Interventional radiology, in the future, needs to be recognised and sustainable. To achieve both requires a shift in the way that our government perceives the speciality, the way that our services are reimbursed, the way that our Royal College of Radiologists recognises our skills, and the way that patients are referred. We are about to embark upon a long path that will eventually take our speciality to that more certain future.

What do you think are the important issues facing interventional radiology today?

It is important that interventional radiologists have a defined identity. Part of that is related to the issues of recognition detailed above. However, we need recognition not only from the medical profession and government but also from the public.
Other specialities wish to acquire the skills developed in interventional radiology. There may be good reasons for this but the heady standards that we have achieved should not be given up lightly simply because other specialities may be in charge of the patient. Were I to start doing open aneurysm repairs or carotid endarterectomies without training, or after attending a short fellowship without curriculum or assessment, I should be held up for ridicule. Similarly, clinicians without formal structured training in IR skills really should not be allowed near patients.
Interventional radiology now plays a major part in many patients treatment. So that patients are offered the most appropriate treatments based upon informed decision, interventional radiologists should be involved all along the patient pathway. This requires that the interventional radiologist leaves the comfort of their own environment, move to the wards and out-patients, and be willing to make clinical judgements before and after their treatment episode. Clearly such practise is best undertaken as part of a team environment and it will have the benefit of enhancing the credibility of the individuals, their profession, and the clinical team as a whole.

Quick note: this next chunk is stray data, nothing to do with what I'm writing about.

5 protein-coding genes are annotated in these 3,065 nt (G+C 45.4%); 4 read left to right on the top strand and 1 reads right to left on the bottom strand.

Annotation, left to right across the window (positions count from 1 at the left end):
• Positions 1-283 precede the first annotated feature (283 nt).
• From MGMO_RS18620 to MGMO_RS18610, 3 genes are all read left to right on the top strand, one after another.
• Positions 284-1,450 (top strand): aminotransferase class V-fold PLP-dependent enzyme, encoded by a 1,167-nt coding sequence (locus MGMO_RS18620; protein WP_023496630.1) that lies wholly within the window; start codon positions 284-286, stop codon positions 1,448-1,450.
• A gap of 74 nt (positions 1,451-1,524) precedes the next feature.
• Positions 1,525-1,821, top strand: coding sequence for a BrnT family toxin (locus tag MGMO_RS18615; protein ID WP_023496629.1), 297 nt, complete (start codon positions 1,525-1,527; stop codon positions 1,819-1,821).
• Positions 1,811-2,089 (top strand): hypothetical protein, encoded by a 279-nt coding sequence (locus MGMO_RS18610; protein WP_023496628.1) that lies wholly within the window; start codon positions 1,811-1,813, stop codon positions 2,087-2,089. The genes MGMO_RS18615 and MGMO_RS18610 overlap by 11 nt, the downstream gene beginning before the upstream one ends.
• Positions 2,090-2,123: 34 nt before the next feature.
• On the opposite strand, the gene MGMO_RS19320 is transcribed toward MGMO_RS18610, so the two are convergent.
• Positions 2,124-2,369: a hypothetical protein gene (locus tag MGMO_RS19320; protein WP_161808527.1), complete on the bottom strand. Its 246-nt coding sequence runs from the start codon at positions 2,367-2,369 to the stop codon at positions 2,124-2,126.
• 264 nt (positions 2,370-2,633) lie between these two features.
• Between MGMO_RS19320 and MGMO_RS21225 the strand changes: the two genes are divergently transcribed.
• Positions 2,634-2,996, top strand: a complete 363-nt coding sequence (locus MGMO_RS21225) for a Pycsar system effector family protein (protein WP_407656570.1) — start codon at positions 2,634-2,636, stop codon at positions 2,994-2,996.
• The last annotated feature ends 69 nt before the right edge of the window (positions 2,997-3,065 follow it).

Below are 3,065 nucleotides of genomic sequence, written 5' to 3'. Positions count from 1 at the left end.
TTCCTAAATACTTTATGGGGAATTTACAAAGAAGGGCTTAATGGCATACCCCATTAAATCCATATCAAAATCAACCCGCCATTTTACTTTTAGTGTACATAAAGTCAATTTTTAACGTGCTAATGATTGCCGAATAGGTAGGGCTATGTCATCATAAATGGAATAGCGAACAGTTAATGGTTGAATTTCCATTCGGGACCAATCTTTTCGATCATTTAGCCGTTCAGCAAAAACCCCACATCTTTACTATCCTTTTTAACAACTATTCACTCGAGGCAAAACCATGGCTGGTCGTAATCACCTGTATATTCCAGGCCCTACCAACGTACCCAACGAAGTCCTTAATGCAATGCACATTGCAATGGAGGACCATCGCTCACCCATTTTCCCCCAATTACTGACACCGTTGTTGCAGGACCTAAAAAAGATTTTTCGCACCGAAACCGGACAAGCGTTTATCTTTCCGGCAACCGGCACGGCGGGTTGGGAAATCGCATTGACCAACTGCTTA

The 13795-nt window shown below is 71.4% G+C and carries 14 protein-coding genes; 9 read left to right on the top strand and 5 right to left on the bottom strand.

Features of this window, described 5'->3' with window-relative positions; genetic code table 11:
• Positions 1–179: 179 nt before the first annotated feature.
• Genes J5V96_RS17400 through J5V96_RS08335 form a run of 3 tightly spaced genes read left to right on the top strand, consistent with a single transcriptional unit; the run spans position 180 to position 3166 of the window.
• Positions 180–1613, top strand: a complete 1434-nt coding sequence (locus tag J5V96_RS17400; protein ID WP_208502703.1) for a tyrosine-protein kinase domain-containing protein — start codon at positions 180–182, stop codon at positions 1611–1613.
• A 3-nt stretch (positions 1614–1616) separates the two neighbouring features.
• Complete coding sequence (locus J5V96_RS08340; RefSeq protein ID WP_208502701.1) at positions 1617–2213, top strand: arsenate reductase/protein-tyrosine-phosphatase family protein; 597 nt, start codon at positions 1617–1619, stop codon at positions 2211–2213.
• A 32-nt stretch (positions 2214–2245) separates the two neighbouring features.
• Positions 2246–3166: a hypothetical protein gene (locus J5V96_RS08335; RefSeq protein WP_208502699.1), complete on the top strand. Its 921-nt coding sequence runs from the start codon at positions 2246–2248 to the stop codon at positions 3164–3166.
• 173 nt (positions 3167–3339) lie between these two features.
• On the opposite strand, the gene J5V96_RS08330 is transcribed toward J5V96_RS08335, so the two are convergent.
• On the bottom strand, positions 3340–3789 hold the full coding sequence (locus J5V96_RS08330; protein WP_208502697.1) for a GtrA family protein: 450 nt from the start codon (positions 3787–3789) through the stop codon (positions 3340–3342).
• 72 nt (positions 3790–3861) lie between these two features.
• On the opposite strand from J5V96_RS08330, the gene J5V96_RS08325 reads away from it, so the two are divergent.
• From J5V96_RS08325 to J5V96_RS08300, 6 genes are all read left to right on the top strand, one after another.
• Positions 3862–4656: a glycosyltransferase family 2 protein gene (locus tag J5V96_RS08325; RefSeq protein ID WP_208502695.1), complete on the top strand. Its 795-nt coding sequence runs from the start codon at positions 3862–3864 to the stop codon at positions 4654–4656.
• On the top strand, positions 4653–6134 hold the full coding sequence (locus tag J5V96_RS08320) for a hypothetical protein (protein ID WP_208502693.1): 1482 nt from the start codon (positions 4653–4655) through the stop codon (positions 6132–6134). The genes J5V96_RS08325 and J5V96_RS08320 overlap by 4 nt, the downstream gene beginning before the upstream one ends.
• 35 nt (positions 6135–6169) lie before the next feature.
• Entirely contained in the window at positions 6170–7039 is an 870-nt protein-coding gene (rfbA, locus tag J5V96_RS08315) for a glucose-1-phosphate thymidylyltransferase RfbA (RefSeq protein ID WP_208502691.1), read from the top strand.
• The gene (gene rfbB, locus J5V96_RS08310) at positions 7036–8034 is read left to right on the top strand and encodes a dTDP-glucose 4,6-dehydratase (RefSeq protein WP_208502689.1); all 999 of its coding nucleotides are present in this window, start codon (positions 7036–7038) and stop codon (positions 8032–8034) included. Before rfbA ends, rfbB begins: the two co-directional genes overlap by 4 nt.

How has interventional radiology evolved since you began your career?

Our practise was restricted by the equipment we used. The miniaturisation of devices through exquisite engineering and the combination of those devices with drugs has relaxed those constraints. The limits are now those of our imagination and intellect.

In which areas have you seen the most change?

Wonderful devices and the refinement of the technique have revolutionised the management occlusive and aneurysmal disease, and we are about to see great developments in interventional oncology. More significantly, and to my great delight, data are now being generated that justify the use of such therapies. Eventually, open surgery will be a faded memory.
Perhaps just as important are the failed lessons of history. How often do we need to see new atherectomy catheters fail before finance stops investing in projects only designed to make quick money for the inventors? How often do we need to see lasers fail as recanalisation devices before medicine remembers the past?

What are your current areas of research?